Best Book I Have Not Read

Writing, Reading, Teaching, Life, Attempting to Balance it All

Kindred Souls by Patricia MacLachlan April 30, 2012

Filed under: book reviews,books,KidLit,read alouds — bestbookihavenotread @ 7:22 pm
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Once again, turned off by the Disney-esque cover, I almost passed this one over the last time I was at Cover to Cover. Forutnately Franki was there to say, “It’s Patricia Maclachlan!”

I loved this story but it took me a long time to get through it. Not because it was a hard or long read, but I just kept thinking that there was no way there way going to be a happy ending, and I just kept not being in the mood to read anything that might make me cry.

Hence, this slight 120 page book took me over four months to finish. Patricia MacLachland knocked it out of the park again with this one. I loved the relationship between boy and grandfather, as well as grandfather and dog. What a great story.


Breadcrumbs by Anne Ursu January 13, 2012

Breadcrumbs by Anne Ursu

September 2011, 320 pages

Walden Pond Press

Library Copy

Anne Ursu has written an amazing book. I love the intersection of realistic fiction with a version of  The Snow Queen. The two friends Hazel and Jack each are suffering from their own family problems. Hazel doesn’t “fit” with her school and her father has recently left, doesn’t call, and is getting remarried. Jack gets teased by the boys in his class for being friends with a girl and has a mother suffering from a serious depression.

So that I can get on to other reading, instead of writing my own review, I’m going to give you a couple links to other blog reviews:

NPR December 2011 Kids’ Book Club Pick  (This is the first I’m learning of Backseat Book Club. Love it!)

Jen Robinson’s review 

Book Smugglers interview  with author in their Inspirations and Influences category.

The author’s use of language really grabbed me. I aspire to write as well as she. Here are my favorite lines:

“Everyone in the fifth grade had messenger bags, everyone but Hazel, who had not been cc’ed on that particular school-wide e-mail.” (p. 11)

“She spoke in bright, shiny words, as if that might distract Hazel from thoughts of Jack.” (p.98)

“Her heart plummeted, and her feathers fell away.” (p. 108)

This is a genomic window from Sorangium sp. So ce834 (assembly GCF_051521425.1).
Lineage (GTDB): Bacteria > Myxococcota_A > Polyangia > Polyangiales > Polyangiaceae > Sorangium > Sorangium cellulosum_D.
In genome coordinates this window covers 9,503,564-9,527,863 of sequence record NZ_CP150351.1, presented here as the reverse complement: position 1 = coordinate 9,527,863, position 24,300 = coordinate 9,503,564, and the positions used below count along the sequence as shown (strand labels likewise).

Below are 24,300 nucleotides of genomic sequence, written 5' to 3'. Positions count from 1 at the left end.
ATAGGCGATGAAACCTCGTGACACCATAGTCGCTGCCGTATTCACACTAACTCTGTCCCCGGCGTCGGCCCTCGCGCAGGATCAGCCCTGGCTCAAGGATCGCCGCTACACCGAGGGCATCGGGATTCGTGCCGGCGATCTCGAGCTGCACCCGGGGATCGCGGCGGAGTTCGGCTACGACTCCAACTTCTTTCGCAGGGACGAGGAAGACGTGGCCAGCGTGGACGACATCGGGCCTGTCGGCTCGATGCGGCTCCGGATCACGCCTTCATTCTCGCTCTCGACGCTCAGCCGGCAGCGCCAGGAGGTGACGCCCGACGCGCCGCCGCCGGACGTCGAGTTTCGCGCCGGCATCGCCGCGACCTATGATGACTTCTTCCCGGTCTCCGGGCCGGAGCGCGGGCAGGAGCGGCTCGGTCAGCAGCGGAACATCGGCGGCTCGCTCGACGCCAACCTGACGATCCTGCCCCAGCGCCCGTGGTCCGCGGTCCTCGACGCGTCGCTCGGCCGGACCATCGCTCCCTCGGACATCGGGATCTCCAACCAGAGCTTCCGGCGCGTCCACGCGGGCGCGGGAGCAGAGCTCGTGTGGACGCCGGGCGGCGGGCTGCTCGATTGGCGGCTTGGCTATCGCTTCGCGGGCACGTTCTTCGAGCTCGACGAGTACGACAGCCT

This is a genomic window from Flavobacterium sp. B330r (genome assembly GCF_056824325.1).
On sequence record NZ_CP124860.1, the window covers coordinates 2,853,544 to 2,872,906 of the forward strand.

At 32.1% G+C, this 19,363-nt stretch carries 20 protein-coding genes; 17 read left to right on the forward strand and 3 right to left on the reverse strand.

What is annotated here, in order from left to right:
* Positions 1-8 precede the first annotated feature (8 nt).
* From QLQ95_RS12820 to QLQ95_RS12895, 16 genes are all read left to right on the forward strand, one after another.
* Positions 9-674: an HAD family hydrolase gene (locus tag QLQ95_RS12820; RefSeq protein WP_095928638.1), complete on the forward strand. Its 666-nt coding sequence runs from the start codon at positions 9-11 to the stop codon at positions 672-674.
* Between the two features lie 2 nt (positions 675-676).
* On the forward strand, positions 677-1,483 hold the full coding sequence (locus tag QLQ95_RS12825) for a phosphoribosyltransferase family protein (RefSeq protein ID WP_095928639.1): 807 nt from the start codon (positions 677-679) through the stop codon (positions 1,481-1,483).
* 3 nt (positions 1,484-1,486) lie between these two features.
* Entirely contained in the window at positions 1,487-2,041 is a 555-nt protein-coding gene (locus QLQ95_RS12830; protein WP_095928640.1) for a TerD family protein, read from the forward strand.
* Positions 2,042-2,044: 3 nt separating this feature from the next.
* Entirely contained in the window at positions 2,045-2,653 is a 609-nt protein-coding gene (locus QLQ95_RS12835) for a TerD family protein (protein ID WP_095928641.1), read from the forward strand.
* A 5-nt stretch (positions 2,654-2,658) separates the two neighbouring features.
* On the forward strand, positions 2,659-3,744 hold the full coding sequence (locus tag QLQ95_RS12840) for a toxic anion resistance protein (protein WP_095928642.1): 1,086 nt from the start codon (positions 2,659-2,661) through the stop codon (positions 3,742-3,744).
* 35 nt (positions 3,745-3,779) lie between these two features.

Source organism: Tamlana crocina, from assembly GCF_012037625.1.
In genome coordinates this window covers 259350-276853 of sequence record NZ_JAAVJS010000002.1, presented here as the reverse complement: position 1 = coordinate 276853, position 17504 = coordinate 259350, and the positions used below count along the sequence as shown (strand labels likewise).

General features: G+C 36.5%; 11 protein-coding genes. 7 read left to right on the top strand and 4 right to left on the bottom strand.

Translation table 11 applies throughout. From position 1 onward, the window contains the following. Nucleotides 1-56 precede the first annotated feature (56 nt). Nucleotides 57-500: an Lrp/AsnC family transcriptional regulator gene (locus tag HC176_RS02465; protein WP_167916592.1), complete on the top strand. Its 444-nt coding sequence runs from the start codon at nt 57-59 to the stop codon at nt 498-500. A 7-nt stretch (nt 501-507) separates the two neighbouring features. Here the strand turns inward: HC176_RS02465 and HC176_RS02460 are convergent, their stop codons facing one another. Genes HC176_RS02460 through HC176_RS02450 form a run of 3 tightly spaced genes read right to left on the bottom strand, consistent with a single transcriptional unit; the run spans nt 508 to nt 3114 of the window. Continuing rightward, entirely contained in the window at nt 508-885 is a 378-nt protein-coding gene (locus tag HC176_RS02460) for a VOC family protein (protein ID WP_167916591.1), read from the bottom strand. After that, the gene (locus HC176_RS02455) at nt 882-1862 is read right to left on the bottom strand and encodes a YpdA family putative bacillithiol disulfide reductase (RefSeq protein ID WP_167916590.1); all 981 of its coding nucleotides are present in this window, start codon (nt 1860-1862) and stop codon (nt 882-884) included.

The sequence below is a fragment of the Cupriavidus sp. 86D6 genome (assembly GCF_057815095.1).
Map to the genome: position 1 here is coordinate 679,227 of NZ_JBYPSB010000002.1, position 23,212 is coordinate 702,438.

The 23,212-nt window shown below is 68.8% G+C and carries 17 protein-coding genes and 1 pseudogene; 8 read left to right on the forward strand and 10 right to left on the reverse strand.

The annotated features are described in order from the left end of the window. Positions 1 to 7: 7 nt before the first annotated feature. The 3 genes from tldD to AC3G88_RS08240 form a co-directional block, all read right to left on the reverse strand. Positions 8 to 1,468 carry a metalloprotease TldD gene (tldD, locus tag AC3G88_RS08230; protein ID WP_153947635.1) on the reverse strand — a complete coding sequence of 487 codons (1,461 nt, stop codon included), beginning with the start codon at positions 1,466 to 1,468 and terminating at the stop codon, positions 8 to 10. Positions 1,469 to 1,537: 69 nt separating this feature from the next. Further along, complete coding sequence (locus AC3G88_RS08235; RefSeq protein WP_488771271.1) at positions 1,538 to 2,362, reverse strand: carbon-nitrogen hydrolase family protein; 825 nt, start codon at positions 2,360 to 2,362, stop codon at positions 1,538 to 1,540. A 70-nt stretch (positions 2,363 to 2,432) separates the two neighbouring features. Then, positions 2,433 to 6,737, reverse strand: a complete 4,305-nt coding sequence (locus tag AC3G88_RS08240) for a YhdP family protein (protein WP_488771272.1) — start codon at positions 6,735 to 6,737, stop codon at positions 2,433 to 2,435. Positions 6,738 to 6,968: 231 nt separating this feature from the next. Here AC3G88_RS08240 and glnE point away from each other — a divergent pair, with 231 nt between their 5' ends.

“…their voices were rough and loud and had the sharp edges of crushed-up beer cans.” (p. 138)

“They were plastic flowers of words–but they looked nice on the surface.” (p. 142)

“She had stepped into the woods in the park and landed in an entirely different place. She knew this might happen. She’d been to Narnia, Wonderland, Hogwarts, Dictionopolis. She had tessered, fallen through the rabbit hole, crossed the ice bridge into the unknown world beyond. Hazel knew this world. And it should have made this easier. But it did not. (p. 160)

“There were so many Jacks she had known, and he had known so many Hazels. And maybe she wasn’t going to be able to know all the Jacks that there would be. But all the Hazels that ever would be would have Jack in them, somewhere.” (p. 247)

“The truth was he had been getting more and more scratchy and thick lately. Because sometimes when you are scratchy and thick you don’t want to be sitting in a shack with someone pretending it’s a palace, especially someone who can tell you are scratchy and thick, especially someone who tries to remind you who you really are.” (p. 248)

Brilliant don’t you think? 

I had heard about this book for a long time before it was released. I probably would have read it sooner if it wasn’t for the one thing that bothers me about it. I don’t think it’s very nice to point out a negative about such a great book, and of no fault of the author’s, but it REALLY bothers me that the girl on the cover looks so much like a Disney cartoon. In the shower this morning, I decided she looks like a cross between Lilo from Lilo and Stitch and Pocohantas. I don’t want a Newbery-worthy book to have a cartoon-like character on the cover. I know that’s probabaly dumb, but really???

That aside, teachers and parents definitely should introduce this book to your middle grade readers! 


Central Ohio’s Got Talent! August 28, 2010

How exciting! A first successful week of school is under our belts and we have a get-together planned for  Central Ohio KidLit bloggers at our favorite indy children’s bookstore. Not only that, but the event ties in with a great author visit and a trip to a favorite eatery.

How could it get better? It’s hard, but today news came through the KidLit blog pipe that  Julie Johnson of Raising Readers and Writers won NCTE’s Donald H. Graves Award for Excellence in Teaching Writing! How does one find out they have won the award? With a phone call from none other than Katie Wood Ray!

Holy Cow!  I can’t even imagine answering the phone and hearing that southern drawl?

I first met Julie when I was fortuatnte enough to attend The Literacy Connection’s Carl Anderson visit 2 Aprils ago. Participants got to see Julie in action with Carl and her students in her Hilliard, Ohio classroom. A KidLit friend introduced us, it turned out she also had started a blog AND had taught with my former co-teacher in another life in another district. Small World!

Julie happens to be one of “them” that I refer to in my guest post over at Two Writing Teachers. If she happened to read that article, she probably didn’t know she was a “them” for me. Julie is one of “them” because she made the time for writing in her life both through the Central Ohio Writing Project AND her own classroom. She had a writing club! Ah…

One of her first posts on her blog was about the writing community her principal and fellow teachers were forming. Wow! The dedication…I still can dream of that day…

Congratulations Julie! What a deserving winner. May you continue to be an inspiration for people not just in your school, classroom, and community, but even further with the audience of your blog.


Summer is always a little crazy… July 13, 2010

Filed under: ALA,book clubs,KidLit,reading workshop,summer reading,TCRWP,units of study — bestbookihavenotread @ 8:42 am